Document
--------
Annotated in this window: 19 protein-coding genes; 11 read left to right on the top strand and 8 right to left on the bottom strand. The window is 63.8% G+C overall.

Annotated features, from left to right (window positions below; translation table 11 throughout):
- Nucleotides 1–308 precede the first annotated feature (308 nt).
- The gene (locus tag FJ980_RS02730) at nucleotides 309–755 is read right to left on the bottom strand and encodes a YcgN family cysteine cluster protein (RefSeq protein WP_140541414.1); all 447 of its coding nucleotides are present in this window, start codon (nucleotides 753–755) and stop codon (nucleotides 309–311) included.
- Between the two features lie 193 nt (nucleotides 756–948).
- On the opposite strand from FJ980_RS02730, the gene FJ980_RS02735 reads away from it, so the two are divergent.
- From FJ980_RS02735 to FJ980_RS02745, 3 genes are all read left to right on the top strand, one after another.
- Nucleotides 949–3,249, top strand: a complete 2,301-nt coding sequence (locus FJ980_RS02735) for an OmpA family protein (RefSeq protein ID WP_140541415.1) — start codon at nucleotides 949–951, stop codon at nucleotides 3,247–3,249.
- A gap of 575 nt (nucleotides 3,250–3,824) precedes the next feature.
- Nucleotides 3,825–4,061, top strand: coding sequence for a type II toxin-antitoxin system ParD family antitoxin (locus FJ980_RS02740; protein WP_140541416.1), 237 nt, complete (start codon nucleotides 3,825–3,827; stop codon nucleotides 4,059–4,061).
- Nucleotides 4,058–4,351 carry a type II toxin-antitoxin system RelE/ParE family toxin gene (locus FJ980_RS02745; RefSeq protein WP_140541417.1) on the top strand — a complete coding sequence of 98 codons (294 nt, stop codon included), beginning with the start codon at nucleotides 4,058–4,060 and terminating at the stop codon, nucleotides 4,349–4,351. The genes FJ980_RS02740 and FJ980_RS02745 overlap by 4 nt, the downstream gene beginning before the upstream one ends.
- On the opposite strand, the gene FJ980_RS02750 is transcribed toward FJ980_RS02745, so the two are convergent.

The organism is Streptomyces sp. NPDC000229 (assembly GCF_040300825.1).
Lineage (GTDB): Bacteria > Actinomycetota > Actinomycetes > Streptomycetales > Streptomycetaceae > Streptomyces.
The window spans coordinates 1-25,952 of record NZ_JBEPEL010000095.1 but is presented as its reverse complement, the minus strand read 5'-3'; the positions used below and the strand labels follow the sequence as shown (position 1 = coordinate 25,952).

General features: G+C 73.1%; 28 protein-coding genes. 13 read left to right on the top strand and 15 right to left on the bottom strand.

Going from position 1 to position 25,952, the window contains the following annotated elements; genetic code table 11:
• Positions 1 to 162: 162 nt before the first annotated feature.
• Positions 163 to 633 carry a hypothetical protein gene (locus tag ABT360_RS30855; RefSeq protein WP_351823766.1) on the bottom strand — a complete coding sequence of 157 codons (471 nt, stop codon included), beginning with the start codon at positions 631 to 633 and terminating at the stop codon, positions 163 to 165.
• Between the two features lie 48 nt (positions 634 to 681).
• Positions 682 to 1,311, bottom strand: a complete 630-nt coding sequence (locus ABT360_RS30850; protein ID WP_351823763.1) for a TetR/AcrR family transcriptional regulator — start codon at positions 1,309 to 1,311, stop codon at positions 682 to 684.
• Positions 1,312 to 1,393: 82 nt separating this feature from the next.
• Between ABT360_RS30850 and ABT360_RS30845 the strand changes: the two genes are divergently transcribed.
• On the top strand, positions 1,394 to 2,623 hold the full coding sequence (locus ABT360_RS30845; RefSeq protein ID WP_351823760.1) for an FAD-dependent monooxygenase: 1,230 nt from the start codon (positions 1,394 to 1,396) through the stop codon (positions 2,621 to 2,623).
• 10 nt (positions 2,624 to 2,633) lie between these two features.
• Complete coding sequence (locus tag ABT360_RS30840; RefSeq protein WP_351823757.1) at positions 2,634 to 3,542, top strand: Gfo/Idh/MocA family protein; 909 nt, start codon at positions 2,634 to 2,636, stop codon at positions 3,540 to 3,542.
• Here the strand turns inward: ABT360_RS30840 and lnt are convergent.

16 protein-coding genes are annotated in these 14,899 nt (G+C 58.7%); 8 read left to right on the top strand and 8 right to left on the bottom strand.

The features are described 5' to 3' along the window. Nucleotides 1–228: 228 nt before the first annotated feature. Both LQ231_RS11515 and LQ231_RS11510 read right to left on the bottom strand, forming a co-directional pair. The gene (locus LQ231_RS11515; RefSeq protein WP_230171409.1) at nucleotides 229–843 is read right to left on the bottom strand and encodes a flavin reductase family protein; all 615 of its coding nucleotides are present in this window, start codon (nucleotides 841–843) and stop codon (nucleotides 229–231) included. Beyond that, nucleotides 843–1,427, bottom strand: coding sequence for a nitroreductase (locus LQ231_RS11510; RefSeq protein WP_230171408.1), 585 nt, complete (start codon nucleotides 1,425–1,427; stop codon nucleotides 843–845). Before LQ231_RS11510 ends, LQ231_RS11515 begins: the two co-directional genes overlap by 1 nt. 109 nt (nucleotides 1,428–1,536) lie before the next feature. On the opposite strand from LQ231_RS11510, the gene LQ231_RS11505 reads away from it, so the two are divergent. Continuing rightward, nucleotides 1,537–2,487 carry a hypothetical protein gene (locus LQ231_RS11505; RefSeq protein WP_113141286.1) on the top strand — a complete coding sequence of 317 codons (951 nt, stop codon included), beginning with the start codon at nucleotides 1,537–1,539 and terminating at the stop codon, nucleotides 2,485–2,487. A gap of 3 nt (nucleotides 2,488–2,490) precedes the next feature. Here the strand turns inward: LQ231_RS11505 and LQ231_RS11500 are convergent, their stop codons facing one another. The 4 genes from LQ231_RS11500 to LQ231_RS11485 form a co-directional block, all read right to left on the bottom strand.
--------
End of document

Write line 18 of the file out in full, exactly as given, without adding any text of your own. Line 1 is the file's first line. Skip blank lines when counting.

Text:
• Positions 1 to 162: 162 nt before the first annotated feature.